Occidental Petroleum (OXY -5.09%) has been in scramble mode this year. Cratering crude oil prices upended its plan to use free cash flow and asset sales to pay down a sizable portion of the debt it took on to acquire Anadarko Petroleum last year. That left the company exploring other options to shore up its balance sheet, especially since it has a significant amount of debt maturing next year.
The oil company successfully tapped one alternative last week. It issued $2 billion of new bonds, which will provide it with cash to repurchase a sizable portion of those maturing in 2021 and 2022. However, because of its deteriorating credit profile, it paid a steep price for this debt.
Paying up for some breathing room
Occidental Petroleum has roughly $40 billion in debt outstanding, the bulk of which stems from last year's $55 billion purchase of Anadarko. None of that technically matures this year, though holders of $992 million of 2036 notes can force the company to repurchase them this October. Next year is a different story, as Occidental has $6.4 billion of debt coming due, with another $4.7 billion maturing in 2022.
Given that massive maturity wall, Occidental is taking proactive steps to whittle that number down well ahead of time. It has offered holders of those notes the ability to tender up to $2 billion of them to the company (an increase from its initial $1.5 billion offer), though it will accept only $250 million of 2022's notes. It set other priority levels, offering to buy back some of its debt at a slight premium and others at a small discount. If successful, the tender offer would reduce its 2021 maturities by at least 27%, leaving it with roughly $4.65 billion to address.
Occidental will pay for this exchange via $2 billion of newly issued debt. The company sold $500 million of five-year bonds that yield 8%, $500 million of seven-year bonds that yield 8.5%, and $1 billion of 10-year bonds that yield 8.875%. Those bond yields are well above what the company previously paid for debt before losing its investment-grade credit rating. For example, interest rates on notes due in 2021 and 2022 yield between 2.6% and 4.85% while a 2029 maturity has a 3.5% yield.
Kicking the can down the road
Because Occidental Petroleum issued new debt to repurchase existing borrowings, it won't reduce its total debt outstanding, as it's in effect refinancing some of its upcoming maturities a bit early. This move will buy the company more time to eventually address this debt, as it's pushing back these maturities from the 2021-2022 timeframe to the years 2025, 2027, and 2030, when it only had $800 million, $900 million, and $100 million of debt outstanding, respectively, before the recent high-yield bond issuances.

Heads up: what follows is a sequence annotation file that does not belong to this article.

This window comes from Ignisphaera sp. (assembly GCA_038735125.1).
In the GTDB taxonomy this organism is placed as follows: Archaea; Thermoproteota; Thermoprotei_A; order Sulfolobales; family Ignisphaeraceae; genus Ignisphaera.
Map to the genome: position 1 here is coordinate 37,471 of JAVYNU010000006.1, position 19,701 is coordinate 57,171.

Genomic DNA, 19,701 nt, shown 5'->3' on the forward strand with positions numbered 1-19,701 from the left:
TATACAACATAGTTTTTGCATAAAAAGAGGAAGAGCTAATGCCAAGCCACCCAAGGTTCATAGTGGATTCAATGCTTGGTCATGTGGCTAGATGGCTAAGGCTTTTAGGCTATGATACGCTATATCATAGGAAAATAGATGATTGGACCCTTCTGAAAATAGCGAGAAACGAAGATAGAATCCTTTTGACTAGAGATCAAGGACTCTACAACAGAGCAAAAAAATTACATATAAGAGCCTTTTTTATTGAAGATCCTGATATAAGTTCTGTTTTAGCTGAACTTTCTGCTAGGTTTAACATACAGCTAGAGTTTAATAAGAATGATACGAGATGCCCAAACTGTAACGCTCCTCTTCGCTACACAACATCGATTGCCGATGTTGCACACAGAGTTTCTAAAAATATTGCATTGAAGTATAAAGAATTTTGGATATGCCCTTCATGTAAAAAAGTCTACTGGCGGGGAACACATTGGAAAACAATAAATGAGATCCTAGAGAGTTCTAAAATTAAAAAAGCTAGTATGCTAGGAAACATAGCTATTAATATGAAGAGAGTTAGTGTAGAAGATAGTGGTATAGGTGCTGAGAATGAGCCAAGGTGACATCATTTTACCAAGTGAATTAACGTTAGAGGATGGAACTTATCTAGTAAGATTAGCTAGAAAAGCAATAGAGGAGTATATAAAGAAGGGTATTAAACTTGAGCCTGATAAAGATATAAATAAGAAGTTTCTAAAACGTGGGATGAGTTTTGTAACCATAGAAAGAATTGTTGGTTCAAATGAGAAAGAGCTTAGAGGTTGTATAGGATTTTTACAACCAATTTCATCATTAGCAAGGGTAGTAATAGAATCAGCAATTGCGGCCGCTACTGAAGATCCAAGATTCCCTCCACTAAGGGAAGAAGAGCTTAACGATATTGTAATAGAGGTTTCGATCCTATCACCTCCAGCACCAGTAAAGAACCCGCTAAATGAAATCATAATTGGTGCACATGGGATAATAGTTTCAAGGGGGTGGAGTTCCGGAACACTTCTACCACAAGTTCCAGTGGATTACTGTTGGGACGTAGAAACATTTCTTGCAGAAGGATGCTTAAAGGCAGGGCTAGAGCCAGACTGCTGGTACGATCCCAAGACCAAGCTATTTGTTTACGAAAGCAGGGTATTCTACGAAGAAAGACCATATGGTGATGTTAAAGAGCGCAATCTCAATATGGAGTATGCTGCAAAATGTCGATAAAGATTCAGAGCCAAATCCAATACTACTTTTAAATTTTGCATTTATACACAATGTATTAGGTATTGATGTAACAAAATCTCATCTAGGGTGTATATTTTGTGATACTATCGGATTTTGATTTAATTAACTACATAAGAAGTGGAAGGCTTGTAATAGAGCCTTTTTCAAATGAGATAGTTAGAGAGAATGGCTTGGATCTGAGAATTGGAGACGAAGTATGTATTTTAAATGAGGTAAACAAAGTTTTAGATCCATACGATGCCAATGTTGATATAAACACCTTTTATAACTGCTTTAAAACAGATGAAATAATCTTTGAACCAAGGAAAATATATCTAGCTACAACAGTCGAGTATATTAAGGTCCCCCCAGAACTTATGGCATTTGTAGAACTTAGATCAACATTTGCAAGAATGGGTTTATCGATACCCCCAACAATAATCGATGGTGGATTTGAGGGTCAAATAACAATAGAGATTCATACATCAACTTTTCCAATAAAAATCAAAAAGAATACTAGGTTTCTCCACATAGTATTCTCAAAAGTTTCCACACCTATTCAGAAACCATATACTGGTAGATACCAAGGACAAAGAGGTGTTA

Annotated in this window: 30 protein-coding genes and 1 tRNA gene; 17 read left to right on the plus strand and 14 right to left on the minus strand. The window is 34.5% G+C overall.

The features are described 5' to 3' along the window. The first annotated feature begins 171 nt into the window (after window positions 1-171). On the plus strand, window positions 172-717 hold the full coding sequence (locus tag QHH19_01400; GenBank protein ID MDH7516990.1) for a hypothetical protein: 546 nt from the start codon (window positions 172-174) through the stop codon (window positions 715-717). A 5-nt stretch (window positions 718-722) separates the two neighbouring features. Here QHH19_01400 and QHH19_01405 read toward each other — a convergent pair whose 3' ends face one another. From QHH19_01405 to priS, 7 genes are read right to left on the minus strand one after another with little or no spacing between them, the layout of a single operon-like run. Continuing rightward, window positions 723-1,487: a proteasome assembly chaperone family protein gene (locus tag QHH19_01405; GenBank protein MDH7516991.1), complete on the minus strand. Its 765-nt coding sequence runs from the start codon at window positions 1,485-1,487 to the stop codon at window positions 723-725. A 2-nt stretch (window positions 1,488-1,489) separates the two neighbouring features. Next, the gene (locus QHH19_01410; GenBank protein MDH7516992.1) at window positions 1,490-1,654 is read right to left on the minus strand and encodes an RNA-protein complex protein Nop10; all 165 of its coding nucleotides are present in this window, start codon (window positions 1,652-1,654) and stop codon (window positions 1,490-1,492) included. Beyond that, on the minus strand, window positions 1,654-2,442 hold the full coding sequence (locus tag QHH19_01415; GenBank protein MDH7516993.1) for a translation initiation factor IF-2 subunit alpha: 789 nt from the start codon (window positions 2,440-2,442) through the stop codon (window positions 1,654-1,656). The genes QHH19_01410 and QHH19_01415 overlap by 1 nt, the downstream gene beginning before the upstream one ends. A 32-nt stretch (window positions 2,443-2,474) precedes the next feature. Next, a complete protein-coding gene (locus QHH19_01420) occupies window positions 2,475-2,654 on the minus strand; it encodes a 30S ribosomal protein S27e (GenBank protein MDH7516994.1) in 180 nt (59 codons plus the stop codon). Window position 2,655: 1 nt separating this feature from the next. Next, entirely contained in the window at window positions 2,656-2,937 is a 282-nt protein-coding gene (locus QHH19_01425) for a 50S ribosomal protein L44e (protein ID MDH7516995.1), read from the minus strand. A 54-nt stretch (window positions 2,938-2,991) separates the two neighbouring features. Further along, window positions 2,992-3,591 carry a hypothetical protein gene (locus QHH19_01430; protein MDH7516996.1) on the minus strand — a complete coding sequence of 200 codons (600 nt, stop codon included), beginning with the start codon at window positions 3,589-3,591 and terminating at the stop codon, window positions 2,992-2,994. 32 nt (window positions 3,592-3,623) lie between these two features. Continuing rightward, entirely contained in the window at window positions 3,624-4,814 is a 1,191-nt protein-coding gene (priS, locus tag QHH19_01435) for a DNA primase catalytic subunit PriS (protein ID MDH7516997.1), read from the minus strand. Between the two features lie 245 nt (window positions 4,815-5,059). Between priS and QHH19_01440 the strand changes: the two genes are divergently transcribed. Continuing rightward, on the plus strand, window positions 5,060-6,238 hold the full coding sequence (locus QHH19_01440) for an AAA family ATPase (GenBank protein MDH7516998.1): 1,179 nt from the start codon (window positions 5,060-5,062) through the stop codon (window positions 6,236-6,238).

By pushing some of its near-term debt further into the future, Occidental will significantly reduce next year's maturity wall. That will make it easier for the company to address this debt via other means, including repayment via asset sales, debt exchanges, or additional refinancing.
However, it still has a sizable amount to address in the 2021-2022 timeframe, which is a significant hurdle given the state of the oil market and its balance sheet. Because of that, the company still has a lot of work to do as it seeks to relieve the pressure on its balance sheet.
A small step
On one hand, the fact that Occidental Petroleum was able to sell $2 billion in bonds last week to repurchase some that mature next year is a noteworthy accomplishment. While it paid a high price for this debt, that cost seems worthwhile since it could enable the company to significantly reduce next year's maturity wall.
However, the company still has a long road ahead of it, given that it has a lot of debt coming due in the 2021 to 2022 timeframe. It's not clear how it will manage these maturities, given its struggle to sell assets and generate free cash in the current environment. In short, Occidental remains a risky oil stock.